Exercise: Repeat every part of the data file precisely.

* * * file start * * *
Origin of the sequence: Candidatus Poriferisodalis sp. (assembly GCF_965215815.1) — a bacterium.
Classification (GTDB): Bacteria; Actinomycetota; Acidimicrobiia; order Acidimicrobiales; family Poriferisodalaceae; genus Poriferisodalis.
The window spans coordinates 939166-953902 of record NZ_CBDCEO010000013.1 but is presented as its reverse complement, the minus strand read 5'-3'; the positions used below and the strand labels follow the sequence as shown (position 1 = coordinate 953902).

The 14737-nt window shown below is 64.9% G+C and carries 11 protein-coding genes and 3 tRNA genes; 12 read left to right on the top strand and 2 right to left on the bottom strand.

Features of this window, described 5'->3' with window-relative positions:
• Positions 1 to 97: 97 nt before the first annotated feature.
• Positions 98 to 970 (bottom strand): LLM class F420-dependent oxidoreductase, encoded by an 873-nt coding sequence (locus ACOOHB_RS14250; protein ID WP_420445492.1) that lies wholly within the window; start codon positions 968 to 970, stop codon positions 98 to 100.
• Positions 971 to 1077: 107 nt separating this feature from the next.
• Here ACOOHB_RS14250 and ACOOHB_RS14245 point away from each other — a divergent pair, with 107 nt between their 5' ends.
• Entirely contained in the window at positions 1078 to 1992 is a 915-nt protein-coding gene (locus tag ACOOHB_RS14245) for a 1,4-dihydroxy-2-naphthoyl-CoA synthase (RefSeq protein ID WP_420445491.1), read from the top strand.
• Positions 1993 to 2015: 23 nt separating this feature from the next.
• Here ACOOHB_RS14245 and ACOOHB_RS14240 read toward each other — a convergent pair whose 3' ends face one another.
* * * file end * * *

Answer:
Origin of the sequence: Candidatus Poriferisodalis sp. (assembly GCF_965215815.1) — a bacterium.
Classification (GTDB): Bacteria; Actinomycetota; Acidimicrobiia; order Acidimicrobiales; family Poriferisodalaceae; genus Poriferisodalis.
The window spans coordinates 939166-953902 of record NZ_CBDCEO010000013.1 but is presented as its reverse complement, the minus strand read 5'-3'; the positions used below and the strand labels follow the sequence as shown (position 1 = coordinate 953902).

The 14737-nt window shown below is 64.9% G+C and carries 11 protein-coding genes and 3 tRNA genes; 12 read left to right on the top strand and 2 right to left on the bottom strand.

Features of this window, described 5'->3' with window-relative positions:
• Positions 1 to 97: 97 nt before the first annotated feature.
• Positions 98 to 970 (bottom strand): LLM class F420-dependent oxidoreductase, encoded by an 873-nt coding sequence (locus ACOOHB_RS14250; protein ID WP_420445492.1) that lies wholly within the window; start codon positions 968 to 970, stop codon positions 98 to 100.
• Positions 971 to 1077: 107 nt separating this feature from the next.
• Here ACOOHB_RS14250 and ACOOHB_RS14245 point away from each other — a divergent pair, with 107 nt between their 5' ends.
• Entirely contained in the window at positions 1078 to 1992 is a 915-nt protein-coding gene (locus tag ACOOHB_RS14245) for a 1,4-dihydroxy-2-naphthoyl-CoA synthase (RefSeq protein ID WP_420445491.1), read from the top strand.
• Positions 1993 to 2015: 23 nt separating this feature from the next.
• Here ACOOHB_RS14245 and ACOOHB_RS14240 read toward each other — a convergent pair whose 3' ends face one another.